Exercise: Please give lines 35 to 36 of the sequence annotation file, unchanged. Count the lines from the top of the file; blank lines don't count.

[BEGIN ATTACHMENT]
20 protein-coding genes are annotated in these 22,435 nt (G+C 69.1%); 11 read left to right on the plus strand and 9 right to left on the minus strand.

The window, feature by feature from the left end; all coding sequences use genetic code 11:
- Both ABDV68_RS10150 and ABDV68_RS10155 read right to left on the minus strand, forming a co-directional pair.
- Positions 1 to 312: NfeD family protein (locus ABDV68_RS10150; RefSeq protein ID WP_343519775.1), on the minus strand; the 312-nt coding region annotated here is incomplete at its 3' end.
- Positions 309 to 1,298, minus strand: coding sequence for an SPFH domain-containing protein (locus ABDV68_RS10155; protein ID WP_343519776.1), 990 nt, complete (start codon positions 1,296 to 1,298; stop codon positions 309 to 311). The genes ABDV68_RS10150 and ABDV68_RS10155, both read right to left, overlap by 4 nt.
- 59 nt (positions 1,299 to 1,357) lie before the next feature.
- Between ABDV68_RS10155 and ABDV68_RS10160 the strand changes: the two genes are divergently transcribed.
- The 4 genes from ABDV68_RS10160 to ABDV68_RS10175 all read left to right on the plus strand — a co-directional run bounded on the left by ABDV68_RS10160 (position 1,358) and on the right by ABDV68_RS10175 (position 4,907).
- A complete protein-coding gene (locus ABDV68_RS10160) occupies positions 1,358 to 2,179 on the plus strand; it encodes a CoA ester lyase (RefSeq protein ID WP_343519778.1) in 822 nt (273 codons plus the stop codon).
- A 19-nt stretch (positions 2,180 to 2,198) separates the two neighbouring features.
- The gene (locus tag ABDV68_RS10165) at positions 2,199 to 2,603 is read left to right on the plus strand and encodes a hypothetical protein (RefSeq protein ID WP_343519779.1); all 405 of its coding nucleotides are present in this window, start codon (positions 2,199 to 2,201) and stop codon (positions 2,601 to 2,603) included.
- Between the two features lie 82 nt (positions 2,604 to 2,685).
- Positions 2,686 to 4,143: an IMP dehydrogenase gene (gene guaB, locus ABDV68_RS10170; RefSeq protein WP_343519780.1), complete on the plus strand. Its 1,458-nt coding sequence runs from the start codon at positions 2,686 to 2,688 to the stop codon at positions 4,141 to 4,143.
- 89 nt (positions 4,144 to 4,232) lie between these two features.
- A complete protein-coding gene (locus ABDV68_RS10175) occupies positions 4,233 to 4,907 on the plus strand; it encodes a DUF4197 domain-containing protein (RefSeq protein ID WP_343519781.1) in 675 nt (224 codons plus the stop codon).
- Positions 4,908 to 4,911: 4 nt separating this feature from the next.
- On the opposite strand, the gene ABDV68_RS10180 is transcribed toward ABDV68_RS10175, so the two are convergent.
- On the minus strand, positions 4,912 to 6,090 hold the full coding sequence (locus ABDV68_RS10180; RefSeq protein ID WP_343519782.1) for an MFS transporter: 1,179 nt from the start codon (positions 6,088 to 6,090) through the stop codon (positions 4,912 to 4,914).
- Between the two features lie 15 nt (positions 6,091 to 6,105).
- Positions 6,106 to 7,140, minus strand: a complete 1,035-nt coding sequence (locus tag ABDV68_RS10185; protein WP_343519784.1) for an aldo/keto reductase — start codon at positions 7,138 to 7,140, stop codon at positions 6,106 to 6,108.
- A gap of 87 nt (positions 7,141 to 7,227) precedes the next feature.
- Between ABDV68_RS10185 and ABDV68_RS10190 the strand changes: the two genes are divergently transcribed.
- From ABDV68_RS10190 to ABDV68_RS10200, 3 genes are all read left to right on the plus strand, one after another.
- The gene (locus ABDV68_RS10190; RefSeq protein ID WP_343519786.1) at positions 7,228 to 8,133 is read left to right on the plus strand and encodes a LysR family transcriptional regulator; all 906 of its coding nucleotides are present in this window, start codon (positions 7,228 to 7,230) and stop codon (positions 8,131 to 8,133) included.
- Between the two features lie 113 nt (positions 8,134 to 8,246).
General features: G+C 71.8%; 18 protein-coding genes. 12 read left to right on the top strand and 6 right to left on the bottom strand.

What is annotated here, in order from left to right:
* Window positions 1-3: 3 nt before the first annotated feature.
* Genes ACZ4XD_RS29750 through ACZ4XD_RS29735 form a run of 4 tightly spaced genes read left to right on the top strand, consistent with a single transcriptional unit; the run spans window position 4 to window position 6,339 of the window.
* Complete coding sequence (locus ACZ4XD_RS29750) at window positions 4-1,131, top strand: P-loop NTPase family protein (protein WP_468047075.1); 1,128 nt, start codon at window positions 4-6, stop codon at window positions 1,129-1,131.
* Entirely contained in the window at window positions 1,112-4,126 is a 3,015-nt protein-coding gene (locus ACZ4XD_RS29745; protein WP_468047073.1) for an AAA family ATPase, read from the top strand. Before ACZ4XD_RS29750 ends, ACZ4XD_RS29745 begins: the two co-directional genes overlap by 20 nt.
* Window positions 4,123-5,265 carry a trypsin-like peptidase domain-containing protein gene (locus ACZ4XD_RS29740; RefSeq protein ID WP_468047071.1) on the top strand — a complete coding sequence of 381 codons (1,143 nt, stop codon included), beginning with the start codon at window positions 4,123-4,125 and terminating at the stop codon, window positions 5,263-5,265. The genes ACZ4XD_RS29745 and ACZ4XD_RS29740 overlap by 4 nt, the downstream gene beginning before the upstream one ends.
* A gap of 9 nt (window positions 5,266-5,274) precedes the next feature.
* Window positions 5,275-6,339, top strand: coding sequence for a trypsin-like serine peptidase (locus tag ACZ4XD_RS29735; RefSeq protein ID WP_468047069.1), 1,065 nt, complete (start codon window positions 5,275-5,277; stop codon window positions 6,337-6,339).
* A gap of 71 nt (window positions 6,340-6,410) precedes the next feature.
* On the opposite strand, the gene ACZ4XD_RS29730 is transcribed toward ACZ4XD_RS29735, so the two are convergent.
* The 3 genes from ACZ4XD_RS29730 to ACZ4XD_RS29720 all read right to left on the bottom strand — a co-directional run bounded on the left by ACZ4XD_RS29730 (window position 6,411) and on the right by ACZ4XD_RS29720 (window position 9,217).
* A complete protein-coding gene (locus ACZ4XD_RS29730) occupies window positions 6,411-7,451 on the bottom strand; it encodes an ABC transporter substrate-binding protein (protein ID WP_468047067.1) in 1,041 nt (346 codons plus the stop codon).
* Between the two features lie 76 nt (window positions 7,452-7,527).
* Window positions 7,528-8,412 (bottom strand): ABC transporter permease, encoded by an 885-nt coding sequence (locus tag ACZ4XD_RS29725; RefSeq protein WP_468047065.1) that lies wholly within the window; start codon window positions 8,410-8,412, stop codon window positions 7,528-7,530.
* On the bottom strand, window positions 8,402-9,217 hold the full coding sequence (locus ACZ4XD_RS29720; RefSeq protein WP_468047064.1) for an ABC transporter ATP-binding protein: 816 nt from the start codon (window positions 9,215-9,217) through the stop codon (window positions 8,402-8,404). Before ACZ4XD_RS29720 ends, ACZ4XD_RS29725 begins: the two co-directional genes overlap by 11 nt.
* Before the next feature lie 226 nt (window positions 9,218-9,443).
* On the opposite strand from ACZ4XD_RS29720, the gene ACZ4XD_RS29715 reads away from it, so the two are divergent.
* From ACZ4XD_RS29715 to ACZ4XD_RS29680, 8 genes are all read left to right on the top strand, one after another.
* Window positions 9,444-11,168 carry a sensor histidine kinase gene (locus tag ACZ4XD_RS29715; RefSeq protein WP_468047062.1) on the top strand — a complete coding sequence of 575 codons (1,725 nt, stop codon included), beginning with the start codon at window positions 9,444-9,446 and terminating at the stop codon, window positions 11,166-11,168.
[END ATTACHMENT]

* A gap of 71 nt (window positions 6,340-6,410) precedes the next feature.
* On the opposite strand, the gene ACZ4XD_RS29730 is transcribed toward ACZ4XD_RS29735, so the two are convergent.